TUESDAY, MARCH 18, 1952 ALTON EVENING TELEGRAPH PAdS FIFTEEN THE OLD GUARD — Though new faces spotlight most National League line-ups tlvs year, Manager Charlie Drev-;en plans to go along with the same infield that fin.shed the 1 C 61 campaign. Brooklyn's stellar inner defense is composed of, left Jackie Robinson, second base; Gil Hodges, first base;-Roy Campanella. catcher; Billy Cox, third base; and Pee Wee Reese, shortstop.—NEA. Sports Roundup Weather Upsetting Teams Trying to Play 011 Coast LOS ANGELES, March 18, tf>— In view of the weather around these parts for the past week, the question of whether the big leaguers will be able to make out a '53 exhibition schedule at 1o- day''s meeting here appears to be purely academic. The Cleveland Indians have been wandering around the coast for days, getting in a game only now and then between the, ah, showers. The Giants have moved over from Arizona for a quick riffle up the coast to San Francisco, and Manager Leo Durocher still has the same problem he had when he opened camp three weeks ago- filling Eddie Stanky's shoes at second base and at lead-off in the batting order. Davey Williams is fielding beautifully, but he still can't hit. Bobby Hofman, an "almost" big leaguer for the past three years, might yet beat out the bonus boy, or at least split the job with him. Whitey Lockman is trying manfully to take Stanky's No. 1 spot in the line-up, but he isn't a heavy enough hitter to scare pitchers into giving him walks. Leo plans to give Hank Thompson, his Negro third-baseman, a shot at the second base chore soon. Hank doesn't much like the idea. Tommy Byrne, whom the Yanks finally passed on to the St. Louis Browns last season because his lack of control gave Manager Casey Stengel kidney stones, is a happy athlete at the prospect of steady work and feels this is the year he will live up to every promise. Mused the handsome lefthander, "My control seems sharper than it ever did before at this time." Tommy is 32, and it has been nearly 32 years since the Yanks pulled him off the Wake Forest rampus and started him up through their chain. His best seasons in the big show were '49 and '50, in each of which he won 15 games. In '49 he gave up only 125 hits in 196 innings, but he issued 179 walks. If Tommy does come through, and Ned Carver has another 20 victories in his young system, the Brownies could be very rough in spots. NBA Playoffs Open Tonight At Rochester By THE ASSOCIATED PRESS The Rochester Royals, the Na tional Basketball Association's 195 champion, open defense of thei crown tonight as pro basketball': major circuit swings into its play offs. The Royals, svinner of th league's Western Division, take 01 the fourth-place Fort Wayne pist ons at Rochester in the first of best-of-three series. The other three preliminary sei ies start Wednesday at Boston Thursday at Syracuse and Sunda at Minneapolis. The Boston game matches th Celtics and the New York Knickf The Celtics just beat out th Knicks for second place in th Eastern Division. Syracuse, Eastern Divisio champion, takes on the fourtl place' Philadelphia Warriors, wh boast the league's top scorer i Paul Arizin and the circuit's No. 1 player in assists — Andy Phillip Minneapolis' Lakers, runner-u to Rochester in the Western sec (ion opens against the Indianapoli Olympics. Winners of the first round wi meet on a sectional basis in three-oul-five semi-final seric with the survivors in each divisio going in the best-of seven champ ionship round. George Mikan, the famous ba? kclball player, \vas once told b his school coach that he would nev er be a basketball player becaus he wore glasses. Matt BaUs, catcher for the De troit Tigers, is an alumnus of Bay lor University, Waco, Texas. Eight, players on the roster of th Washington Senators hail from Cu ba. None comes from Washington D.C. ?ORV fARMING r THAT'S FUNW* JONES HI6H-HATT ME-fcOeSSHETH I-MNOTHtSBJOAU you CCRTAINLV Atre, 0€AR. HBSNOtrtN6 BUTACONCBirePAMP BRAINLESS IDIOT! SMART FOtKS THEIR VAUl>e5 CANT BE EQUALED. _ 4ifl(UHiwAYfc7--AiTON, ILL ItClUJtOl r BESIDE HIMSELF—Ron Sam- 'ord strolls by a pool of water on the practice field at the New York Cianls' Phoenix, Ariz , Spring training camp. The rookie in- : ielo'er, who hit 1'.> homers and stole 29 beiges at Sioux City last season, is battling Davey Wil- iarns for the second base job.— NEA. n,v VV.AHK .fONKS i tho airlines In word out co-pilols NKW YORK. — <NKA> — A; with undesirable, but sometimes goodly number of (ho 50 pnsson- hard-lo-dofino, character trails, nnd thosp believed lo bo lacking gers aboard a crack Miami to New 'nrk nlrliner recenUy were reluot- BIC STRETCH — High-Jumper Ron Mitchell calmly \\vitrlier, official', measure the bar at six-foot r ;even-and-a-quarter mchc".. a new Big Ten record. The Illinois fieshman bettered the old conference nicirk by one-eighth inch. The Illmi won the Big Ten indoor title for the second straight year.--NT A. Boivling BOWL 1NV Stool Mill Open Hearth won 2 from Wire Mill. Machine Shop won 3 from Pipe Shop. Roll Shop won 2 from Electricians. Tube Mill won 2 from Cupola. Individual high game: Hanscn 216. Individual high series: Sawyer 613. Team high game: Open Hearth 946. Team high series: Open Hearth 2662. 200 bowlers: Hansen 216, Naughton 202, Drew 204, Sawyer 208, 202, 203, Schultv. 207. Western Mixed Doosies won 2 from Ramblers Bombers won 3 from Torpedoes Lucky Strikes won 2 from Easy's Individual high game: Stamper 201. Individual high series: Stamp er 589. Team high game: Bomb ers 816. Team high series: Bomb ers 2388. 200 bowlers: Stamper 201 Merchants Budwcisor won 3 from Stolze Modern Plumbing won 3 fron Stockers. Alton Bottle Gas won I from Hi Way Grill. Community Coal won 2 from Fischer. Dominos won 2 from Howdy. SchliLz won 3 from Mason Root Beer. Upper Alton Lanes won 2 from B-l Soda. Individual high game: Combs 232. Individual high series: Wickenhauser 606. Team high game Budweiser 946. Team high series Budweisor 2678. 200 bowlers: Beckwith 202, M. Winte 205, Helmkamp 208, Wickenhauser 202, 210, Hale 213, Combs 232. ACME ALLEYS Alton Classic Falstaff won 3 from Slag. Bluff City won 2 from Mineral Springs Hyde Park won 2 from Phil Reilley Griescdicck won 2 from Greenfields. Individual high game: Swansoi 266. Individual high series: Swanson 673. Team Hyde Park 1042. Team high scries: I lyde Park 2871. 20C bowlers: Bealie 224; A. MacDonald 200-205; Swanson 266-241; Reed 207; Bat.son 205; Mareing 220; ".'lurk 202; Trinble 200; Muehleman 234; Adams 202; Hays 215-2.'2-ir " Crystal 21-1; Slade 205-219; Murphy 217; Lcnhardt 204; Finley 204; Taylor 204-203; Crystal, R 203; Greenfield 201. Alton lliiNlncKS Women Slreepers won 3 from Russell Venetian. Weathcrby won 3 from Square Deal. Salle Ann won 2 from Slag. Alton Brake won 2 from Metcalfe-Miller. Springman won 2 from Walnut Grove. Individual high name: Franklin 231. Individual hi^'h series: Franklin 544. Team ln^li game: Salle Ann SJ7. Team high scries: Springman -L'78. 200 bowlers; Franklin 231; Harris 207; Williams 201. Alton Hovlmard Transportation won 2 from Office. Electricians win 2 from Power-House 1 . Welders won 2 from Pipefitters. Individual high game: Turner 223. Individual hi^'h series: Turner 53(1. Team hitjli game: Pipefitters 961. Team high series: Pipefitters 2461. 200 bowlers: Turner 22:;. Parish 213, I'eek 202. lk'\Mtt. 201). .Major Women Ilollouay won '.\ from Westerner Club. Millikm uou .'! IVnm FalMaff. Owens-Illinois won 2 from Wai/. Individual high name: 1'anMi 190. Individual high series: Williams 522. Team high game: Owens-Illinois I'M. Team .scries: Wai/. 2312. AAU Cage Meet Entries ~ Being Reduced Hurriedly DENVER, March 38, ,T—Twen- y-six teams from 15 states, in- •luding all the pro-meet favorites, ,vere still in the running as the National Amateur Athletic Union jasketball tournament moved toward completion of first round play today. The BarUesville, Okla., Phillips tiliers ran up., the biggest score of Ilia two-day old tourney by plastering Billings, Mont., 34-45, last, night. Tho Oakland, Calif., Atlas Pacific Engineers, co - favorites with Phillips for the title, shoved aside St. Louis, Mo., 9.1-41, for the meet's second high score. The Phillips club, champion sev en out of the last nine years, Oakland and ofur other' teams have advanced into tomorrow's sc-conc round field of 16 teams. Ten game;today will advance 10 other loams into the second round. The quar tcr-finals arc Thursday. Winners of the four quarter-finu games will qualify for the playoffs, later this month lo select, tho U.S team in the Olympics at Helsinki Finland, this summer. Joining Phillips and Oakland in the second round with victories yesterday were Los Angeles Fibbei McGee & Molly, Warrcnsburg Mo., PJaza Bowl, Milwaukee AlJe/f Bradley and Denver Jussel Electrics. Denver Jusscls won a whistle (doting frolic from the Santa Ma ria, Calif., Golden Dukes, 68-55 Seventy-eight: fouls were charger against the two teams. Six Call fornians were ejected and Denvei losl four players. The last of the seeded teams bow into Ihc tourney today. DC ending Champion San Franciscf Stewart: Chevrolet is matehec against the Santa Fe, N. M., Soil rs at. 7:30 p.m. The Peoria, 111. Caterpillar Diesels, seeded fourth play the San Diego, Culif., Marine: it: 5 p.m. eiUy of Frc.o I'nrUinK Splice. Continuous from 7 I'. M. LAST TIME TONITE "TWO TM'KKTS TO IIIIOAIMVAY M:I7 ".\s vor.x; AS voi; FKKI/' 7:25 WED.-THURS.-FRI. Mickey Itooiio.y - Sully Kom-st \Villiitni Driinirrst "THE STRIP" Sliov.M al !):flK .luscph (HI I en - Hurlmra Simuv.vck - Leslie Ciinin "The Man With A Cloak" Shown at 7:.'ir. Selected Shorts Hnl Nowhousor is Iho only voter nn pitcher in the American Len^U' lolding H better than .500 averriK RC against every other club i the circuit. Airlines Can Check Pilots For Everything But Judgment int pnrllclpnnls In tho pilot's nf- j judgment. in somn degree tho intangibles of enipt lo sot n now speed record lOlwoon the two cltIPS. Hoosted by a booming IfiO-mtH;- an-hnur tail wind, I IIP four-engine plane hit a speed at our point of )IO miles an hour, nnd this was hrnugh rough wpnllipr. People got sirk. fonts nnd mnts opplod down into thp aisles from uggngo racks. Thp iwo steward- •ssos had nil Ihpy could do for n vhilo just lo keep the place in order. For approximately onp hour of he two-hour-and-M-minuto I rip, >assengors wore required lo re< main strapped in their seals no smoking, no I rips lo tho rest wins. During nil this Ihe pilot Jubl- anlly voiced over Ihe intercom he plane's steady and spectacular gain in speed, us well as his own lopes Ihnl Iho speed record could )0 broken. That might have been Ihp 'way o try lo establish a speed record, Dut il was no way lo establish public confidence in air travel. Unfortunately for the nil-lines and for the passeiiRers who ride hem, there is no way to lest a pilot's judgment accurately and ompleloly. The airlines' system of screening for judgment and general compoleneo is thorough and exhaustive, but It Is not foolproof. They have an agreement with Iho pilots' union, for example, that they can fire a beginning co-pilot during tho first year of his cm ployment for almost any reason whatsoever. "We con fire him If we don't like the color of his hnir," says one airline official. This enable? Capt. Fred V. Clark retired last plane WM afire, released A ffft *#• tlngulshnr containing « dftflprtUI gns, and that the pilot and Cd» pilot worn overcome by it because" they had failed to operate certain vcnf.fta.llon valves — standard procedure undep the circumstances. One of the most fantastic stories of pilot error happened during the war when an airline freight handler falsified records to got his freight handling hours recorded as yenr nt GO as n major airline pilot j flying hours. And, with virtually vho had never hnd an accident or scratched a passenger in 33 years and 3,000.000 miles of flying. "Most accidents." C'lipt. Clark snys flnlly, "are caused by pilot nrelossness." The Civil Aeronautics Hoard ins put il Ibis wiiy: ''The possi- )illty of human error under great nental stress is well documented IT nir transport experience." This error under stress wns ragically tlemonstrated in I he •I'nsh of an airliner near Ml. Jarmel, Pa,, In loople aboard, 1M8, 'when all 43 including famed showman Karl Carroll, were killed. From examination of the wreck- igc and from certain known facts, lie CAB determined that the crew, n the erroneous impression the no flying experience, he got himself made a senior pilot for the airline, The inevitable happened when fho plane he was flying In Florida struck n line squall. The pilot just didn't, have Ihe experience to cope with Ihc situation and the plane went, into a tint spin nnd landed In a swamp. Hy Ihe greatest of good luck there were no deaths. Only after Iho crash did the Incredible, still little-known story of the pilot's false record come out. That was war time and under war time pressure a lot of things can happen •— such as overloading of commercial planes—which the public doesn't always know my- thing about. TODAY LAST TIMES (l,/\HK OAIU.E—AVA GAKDNRK—BROD CRAWFORD "LONE STAR" shown a no RMS 1:20 9t2B| OPKN 12MB—HOC TILL fl WED. & THURS. GRAND Chuck Drosson, manager of the Brooklyn Dodgers, played 19 years in organized baseball, 16 of them as a third baseman. Lou Sleator, pitcher for the St. Louis Browns, is n flight inspector for a Baltimore aircraft firm during the ol'f-season. Cliff Chambers, who pitched a no-hit no-run game for Pittsburgh last season and is now a member of Ihe St. Louis Cardinals, is a graduate of Washington Stale U. TONITE A JVO WEI). THE sroRVig^oFTMe DANCER 'DRUMMER... FORREST Shown at — AM> — -G-ft/r. Mystery of Missing Person I TO.MUIIT WK». DANA ANDREWS 'CARLA BALENDA CLAUDE RAINS tenderness Larry what the ace Arthur Kennedy at Best—Nominated • Mitt JMnrmli. < Ml IIMIIW PIC1UDI Shown at 1:011 »;M p.m. •so >if SntHh voi '«K <r nior v Peggy DOW Arthur KENNEDY ^f^fj - , -PLUS ON THE STAGED "PATTERN FOR SPRING" STYLE SHOW BY YOUNG'S IS LOCAL LOVELIES AS MODELS S«o tlio l.nliiNt In iSprliiK Wear, Sportftw&iir mid Swim Suit*! J'r<5Hcnte<l nt 8:30. Khiiwn at 11:011 — I'UJS — 2-REEL SHORT CARTOON II" i th I'nir of Hit s T,l 'Kr.ANK. f'jlil. Miiirh IS • .1' M;in;i;;cL' Holers lloins- h\ of the Si. I.ouis Browns hopes Outfielder .Inn Ur.i'ia s pfrloniiriin-r; yc-Mci il.i y against Ihe (,'i<".•(•1,-ui'i Indiana im-ari.s he is out of his hilling .-Jump. Rivert Koi I'AO IT'S one 'A blasl whn h sent Ihe ball under Ihe grand-land of an ad|aicnt diamond, but v. hi'h a declared a gniiiiid-riile double. Knera led Ihe Puciiic (.'oast: League in hilling laM year with Seattle and the Browns have hoped he roi.ild pro; ide Iho Hiueh-needed jjumh tor Ihe ciub. "IIOL'SK Ot - HITS" I? IT TONITE-WED. PnrlanK In llc'or ut Tlii'iilcr Cnnlinnoin ^••^ Doom Open 7 t» 11 p.m. 'Mf^E. B^S p.m. NoKsioE TONITE-Merchants' Certificate Night TONIGHT-WEDNESDAY FHE STORY Ijfc.OF THE AND Txefe.DRUMMER... JOSEPH BARBARA GOTTEN 'STANWYC "The Man With o Cloak at « In PRINCESS : WEDNESDAY & THURS.: .. "The Story of a Great Detective Who Didn't Know He Was Trailing His Own Heartbreak!" Slum n 1:00 3:155 6:40 Detective Story __ A. _« ^« •« «__&«»•• *•«_. —- _• A . »*»._. __ A .... 4* FROM THE SMASH STAGE SUCCESS! KIRK DOUGLAS ELEANOR PARKER WILLIAM BENDIX €>; <;AKV "DISTANT DRUMS" Tci'linicoldr KODDV Md)()\\ Al.l, "THE STEEL FIST" yst\ fr^i-41— *i— -'i — KIO Theater — « i i n I! 1 i TOMTK blltlllV WIMMtS — KAHi.tV I.KANCJtK "BEHAVE YOURSELF" I sbuHn *t 810 LINIM IIAHMI.I. — .STKI-llt.V MiNAILY "THE LADY PAYS OFF" .Shuw n »t *» ''0 , WOODRIVER .2ND BIG HIT. Wayne MORRIS Preston FOSTER WEDNESDAY & THURS.: Ol'KN «;30 Ootothy Patrick HK Shown 7:00 EVEDY IH(H A LADY... 1,11 Vou Look al /he Record.' TONITE LAST TIMES Wilt HOJ'i;, 1IKDV I.AMAKK "MY FAVORITE SPY" .Shown 8:11) "STREET BANDIT" Shown 7:05 - tt:50 ' fc • -I ^ ~st u.-a^.r - i JJBBMPIIiHPiilMlil CRAWFORD MdGA s N OAVIt hbown 8:-5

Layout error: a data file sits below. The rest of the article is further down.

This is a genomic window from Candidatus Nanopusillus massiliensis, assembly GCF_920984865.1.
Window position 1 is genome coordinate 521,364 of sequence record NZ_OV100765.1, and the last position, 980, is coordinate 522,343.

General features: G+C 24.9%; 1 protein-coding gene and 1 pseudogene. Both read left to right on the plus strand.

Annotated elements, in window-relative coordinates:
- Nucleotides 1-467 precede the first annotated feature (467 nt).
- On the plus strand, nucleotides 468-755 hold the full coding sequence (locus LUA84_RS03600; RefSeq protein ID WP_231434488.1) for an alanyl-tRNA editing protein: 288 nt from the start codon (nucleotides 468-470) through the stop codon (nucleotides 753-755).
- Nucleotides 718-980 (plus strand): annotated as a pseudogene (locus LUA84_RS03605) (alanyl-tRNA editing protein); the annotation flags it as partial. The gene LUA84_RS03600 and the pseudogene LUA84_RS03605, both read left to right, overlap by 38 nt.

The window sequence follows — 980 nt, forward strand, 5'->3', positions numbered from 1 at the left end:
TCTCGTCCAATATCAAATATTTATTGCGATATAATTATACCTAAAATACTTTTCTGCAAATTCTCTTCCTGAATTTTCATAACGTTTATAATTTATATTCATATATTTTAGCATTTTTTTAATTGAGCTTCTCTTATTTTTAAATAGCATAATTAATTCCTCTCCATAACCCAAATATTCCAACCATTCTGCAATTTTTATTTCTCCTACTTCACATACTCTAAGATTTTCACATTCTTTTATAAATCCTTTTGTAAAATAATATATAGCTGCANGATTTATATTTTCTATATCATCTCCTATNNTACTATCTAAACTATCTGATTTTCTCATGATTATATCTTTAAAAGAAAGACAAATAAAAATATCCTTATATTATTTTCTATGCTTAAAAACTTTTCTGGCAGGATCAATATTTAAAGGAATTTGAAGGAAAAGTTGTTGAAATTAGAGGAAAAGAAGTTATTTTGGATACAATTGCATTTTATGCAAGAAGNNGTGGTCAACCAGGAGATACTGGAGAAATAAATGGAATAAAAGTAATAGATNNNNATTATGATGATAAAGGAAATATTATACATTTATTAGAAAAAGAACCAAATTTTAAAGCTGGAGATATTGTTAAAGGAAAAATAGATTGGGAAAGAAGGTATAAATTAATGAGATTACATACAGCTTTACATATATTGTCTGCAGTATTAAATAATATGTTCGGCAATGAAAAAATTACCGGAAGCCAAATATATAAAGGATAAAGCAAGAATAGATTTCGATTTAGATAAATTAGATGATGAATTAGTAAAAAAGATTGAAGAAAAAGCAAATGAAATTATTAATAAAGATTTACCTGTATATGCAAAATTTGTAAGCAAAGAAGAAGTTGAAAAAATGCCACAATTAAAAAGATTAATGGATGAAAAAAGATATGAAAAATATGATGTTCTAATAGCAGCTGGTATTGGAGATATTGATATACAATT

What members have found on this page

Get access to

  • The largest online newspaper archive
  • 9,800+ newspapers from the 1700s–2000s
  • Millions of additional pages added every month

Try it free